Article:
Results

The current analysis includes 27 of the 33 women interviewed for the parent study. We excluded six women from the current analysis because they were not employed during their index pregnancy, and therefore they were not asked the employment questions during the interview. Participants (N = 27) were on average 29 years old, majority non-Hispanic Black (NHB) (74%), and most often publically insured (70%) (Table 1). Participants were involved in diverse fields of employment. Food services, childcare and retail were the most common occupations (Table 2). Our analysis identified two broad over-arching themes: negative implications of pregnancy on income and challenges related to workplace accommodations.

Table 1 Participant Characteristics (n = 27)
Table 2 Study Participant Occupations

Income implications

Participants described multiple ways that they felt their income decreased due to their pregnancy. Some of the pay decreases were the result of reduced duty hours, while other participants described limitations due to unpaid leave (Table 3). Women working in non-hourly employment also said that pregnancy negatively impacted their income.

Table 3 Participant employment experiences

Reduced duty hours: participant initiated

Many of the study participants (n = 13) described income reduction due to decreased hours worked that they attributed to their pregnancies. Over half (n = 7) of the work hour reductions that were described resulted from participant-initiated requests for a reduced workload. Some (n = 4) participants requested to work shorter shifts and some (n = 3) chose to leave their jobs. Most often the participant-initiated duty hour reductions or employment terminations were linked to pregnancy discomfort. One of these participants, a food service worker, described reducing her hours at a job that did not allow for much sitting: “I used to work full time, but now I work part time because it’s more of, I work in hospitality so I be on my feet a lot… now that I’m further along I experienced more lower back pain, under my stomach.” Another participant, also working in food service said, “I stopped working [at fast food restaurant] … when like, my back started hurting or I was being like, I was moving slower like, I wasn’t with production time and stuff like that.” The participant also explained that the smells from certain foods cooking at the restaurant made her vomit during her shifts.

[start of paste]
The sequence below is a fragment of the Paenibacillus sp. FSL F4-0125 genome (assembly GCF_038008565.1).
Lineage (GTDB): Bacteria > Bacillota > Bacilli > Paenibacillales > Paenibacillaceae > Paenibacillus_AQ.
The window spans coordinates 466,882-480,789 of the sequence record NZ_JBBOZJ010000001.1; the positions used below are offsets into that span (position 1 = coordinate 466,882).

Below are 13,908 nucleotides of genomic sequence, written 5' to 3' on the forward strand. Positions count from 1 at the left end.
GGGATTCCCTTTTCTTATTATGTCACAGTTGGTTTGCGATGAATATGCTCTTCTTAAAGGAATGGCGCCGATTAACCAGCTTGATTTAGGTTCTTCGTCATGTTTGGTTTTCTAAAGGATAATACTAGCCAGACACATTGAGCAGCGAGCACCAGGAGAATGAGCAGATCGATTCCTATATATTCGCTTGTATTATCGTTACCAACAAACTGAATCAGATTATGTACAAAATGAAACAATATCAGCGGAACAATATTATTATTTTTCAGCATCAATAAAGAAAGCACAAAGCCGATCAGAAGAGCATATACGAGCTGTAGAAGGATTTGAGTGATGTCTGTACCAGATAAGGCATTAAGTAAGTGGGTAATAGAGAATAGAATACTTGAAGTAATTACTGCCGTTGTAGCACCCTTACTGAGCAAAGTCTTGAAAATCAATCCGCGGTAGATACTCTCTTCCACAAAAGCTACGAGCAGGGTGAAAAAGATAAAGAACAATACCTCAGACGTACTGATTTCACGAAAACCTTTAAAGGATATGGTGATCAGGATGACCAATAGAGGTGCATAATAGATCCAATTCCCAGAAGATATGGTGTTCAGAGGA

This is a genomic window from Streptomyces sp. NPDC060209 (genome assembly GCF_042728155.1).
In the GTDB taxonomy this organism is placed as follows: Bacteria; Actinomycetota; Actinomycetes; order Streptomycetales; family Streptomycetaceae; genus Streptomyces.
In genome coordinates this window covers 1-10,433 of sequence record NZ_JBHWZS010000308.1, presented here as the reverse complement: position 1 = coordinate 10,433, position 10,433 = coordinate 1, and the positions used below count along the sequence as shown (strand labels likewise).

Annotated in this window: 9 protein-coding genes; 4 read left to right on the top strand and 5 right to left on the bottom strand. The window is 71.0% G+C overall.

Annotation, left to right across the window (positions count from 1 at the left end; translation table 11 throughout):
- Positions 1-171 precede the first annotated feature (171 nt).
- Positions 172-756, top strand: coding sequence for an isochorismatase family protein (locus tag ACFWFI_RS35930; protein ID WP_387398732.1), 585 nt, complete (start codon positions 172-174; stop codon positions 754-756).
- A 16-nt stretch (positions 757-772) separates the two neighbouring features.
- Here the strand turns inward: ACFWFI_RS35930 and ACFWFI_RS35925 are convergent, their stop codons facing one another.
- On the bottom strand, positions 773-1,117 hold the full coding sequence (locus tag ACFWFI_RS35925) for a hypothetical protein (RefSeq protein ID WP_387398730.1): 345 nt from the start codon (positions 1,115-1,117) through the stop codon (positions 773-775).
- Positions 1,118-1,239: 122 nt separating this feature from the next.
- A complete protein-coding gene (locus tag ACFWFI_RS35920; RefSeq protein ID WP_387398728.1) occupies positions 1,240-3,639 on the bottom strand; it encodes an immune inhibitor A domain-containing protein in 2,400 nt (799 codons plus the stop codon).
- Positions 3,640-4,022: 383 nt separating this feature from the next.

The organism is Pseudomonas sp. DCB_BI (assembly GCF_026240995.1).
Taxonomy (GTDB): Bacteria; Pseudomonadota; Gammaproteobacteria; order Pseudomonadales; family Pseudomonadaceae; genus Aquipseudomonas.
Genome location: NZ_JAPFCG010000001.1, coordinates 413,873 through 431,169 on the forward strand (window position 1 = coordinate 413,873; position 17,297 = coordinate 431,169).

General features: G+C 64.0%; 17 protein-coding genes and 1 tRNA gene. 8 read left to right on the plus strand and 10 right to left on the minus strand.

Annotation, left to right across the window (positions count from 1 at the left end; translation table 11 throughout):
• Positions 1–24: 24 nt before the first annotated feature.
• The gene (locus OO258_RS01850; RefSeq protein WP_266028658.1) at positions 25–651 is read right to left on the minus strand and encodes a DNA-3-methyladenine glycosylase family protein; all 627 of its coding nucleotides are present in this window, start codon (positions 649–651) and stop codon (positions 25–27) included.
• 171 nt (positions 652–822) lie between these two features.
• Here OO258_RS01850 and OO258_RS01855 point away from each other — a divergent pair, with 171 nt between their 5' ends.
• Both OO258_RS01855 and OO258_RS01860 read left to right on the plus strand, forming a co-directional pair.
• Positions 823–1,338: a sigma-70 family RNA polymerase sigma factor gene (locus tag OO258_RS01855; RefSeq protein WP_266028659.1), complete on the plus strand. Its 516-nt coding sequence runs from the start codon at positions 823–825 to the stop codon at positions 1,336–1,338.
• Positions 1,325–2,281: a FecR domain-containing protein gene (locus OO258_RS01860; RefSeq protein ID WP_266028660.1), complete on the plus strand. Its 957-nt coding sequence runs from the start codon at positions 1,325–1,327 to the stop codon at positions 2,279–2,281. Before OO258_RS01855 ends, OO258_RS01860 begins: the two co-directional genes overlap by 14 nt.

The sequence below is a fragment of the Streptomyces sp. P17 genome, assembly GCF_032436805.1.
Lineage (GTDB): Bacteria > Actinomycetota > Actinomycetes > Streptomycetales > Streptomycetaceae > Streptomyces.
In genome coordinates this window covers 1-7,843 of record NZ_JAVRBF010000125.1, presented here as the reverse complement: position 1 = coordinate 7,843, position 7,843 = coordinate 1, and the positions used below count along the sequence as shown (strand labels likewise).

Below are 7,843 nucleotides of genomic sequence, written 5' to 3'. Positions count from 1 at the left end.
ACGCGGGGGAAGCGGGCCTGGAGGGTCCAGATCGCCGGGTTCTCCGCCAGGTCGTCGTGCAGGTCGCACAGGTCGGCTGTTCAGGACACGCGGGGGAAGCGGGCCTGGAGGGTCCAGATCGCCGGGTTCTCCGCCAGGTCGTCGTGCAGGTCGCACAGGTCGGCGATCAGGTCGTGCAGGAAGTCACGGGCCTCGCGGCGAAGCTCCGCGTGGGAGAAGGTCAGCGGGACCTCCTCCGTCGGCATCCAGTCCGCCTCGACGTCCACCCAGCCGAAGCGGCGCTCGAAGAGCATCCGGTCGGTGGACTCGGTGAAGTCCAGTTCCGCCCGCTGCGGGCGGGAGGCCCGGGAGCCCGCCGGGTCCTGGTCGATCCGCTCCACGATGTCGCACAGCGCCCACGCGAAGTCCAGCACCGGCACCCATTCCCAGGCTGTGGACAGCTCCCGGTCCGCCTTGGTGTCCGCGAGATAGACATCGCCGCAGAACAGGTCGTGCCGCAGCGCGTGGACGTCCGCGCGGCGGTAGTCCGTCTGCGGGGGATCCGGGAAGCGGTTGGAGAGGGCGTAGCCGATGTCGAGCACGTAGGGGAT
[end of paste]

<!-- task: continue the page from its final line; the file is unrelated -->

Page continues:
Reduced duty hours: supervisor initiated

Multiple participants (n = 6) described supervisors who reduced the number of hours participants worked despite their desire to continue working. For example, a participant working in retail described that her employer responded to her pregnancy by: “Cutting my hours, that’s how she really responded to the whole [pregnancy] thing. She just cut my hours.” Another participant, a food service worker, described a similar experience:

“They didn’t know I was pregnant right away… they was like, ‘you know, you’re showing a little.’ So that’s when that came out. So that’s definitely, [fast food restaurant] changed my schedules, [from 7am to 4pm to] like 8 to 4, whatever you know, 10 to 4. They tried to sneak an 11 to 4.”